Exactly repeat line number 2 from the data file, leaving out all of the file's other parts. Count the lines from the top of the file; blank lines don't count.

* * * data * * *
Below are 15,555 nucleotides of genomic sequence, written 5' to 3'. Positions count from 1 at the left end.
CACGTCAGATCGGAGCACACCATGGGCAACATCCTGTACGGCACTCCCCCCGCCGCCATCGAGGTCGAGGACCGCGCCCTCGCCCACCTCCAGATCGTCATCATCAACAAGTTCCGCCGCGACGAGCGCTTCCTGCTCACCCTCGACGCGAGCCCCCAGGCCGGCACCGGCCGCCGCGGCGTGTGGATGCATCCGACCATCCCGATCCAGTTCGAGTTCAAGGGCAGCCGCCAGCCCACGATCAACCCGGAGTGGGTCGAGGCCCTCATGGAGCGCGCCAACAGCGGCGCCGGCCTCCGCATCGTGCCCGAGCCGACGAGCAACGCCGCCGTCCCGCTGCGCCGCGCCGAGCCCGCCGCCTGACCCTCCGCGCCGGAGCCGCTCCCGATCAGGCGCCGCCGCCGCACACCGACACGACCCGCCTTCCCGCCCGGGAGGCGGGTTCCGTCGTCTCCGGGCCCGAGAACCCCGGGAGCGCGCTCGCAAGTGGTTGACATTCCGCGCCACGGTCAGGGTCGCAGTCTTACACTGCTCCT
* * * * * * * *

CACGTCAGATCGGAGCACACCATGGGCAACATCCTGTACGGCACTCCCCCCGCCGCCATCGAGGTCGAGGACCGCGCCCTCGCCCACCTCCAGATCGTCATCATCAACAAGTTCCGCCGCGACGAGCGCTTCCTGCTCACCCTCGACGCGAGCCCCCAGGCCGGCACCGGCCGCCGCGGCGTGTGGATGCATCCGACCATCCCGATCCAGTTCGAGTTCAAGGGCAGCCGCCAGCCCACGATCAACCCGGAGTGGGTCGAGGCCCTCATGGAGCGCGCCAACAGCGGCGCCGGCCTCCGCATCGTGCCCGAGCCGACGAGCAACGCCGCCGTCCCGCTGCGCCGCGCCGAGCCCGCCGCCTGACCCTCCGCGCCGGAGCCGCTCCCGATCAGGCGCCGCCGCCGCACACCGACACGACCCGCCTTCCCGCCCGGGAGGCGGGTTCCGTCGTCTCCGGGCCCGAGAACCCCGGGAGCGCGCTCGCAAGTGGTTGACATTCCGCGCCACGGTCAGGGTCGCAGTCTTACACTGCTCCT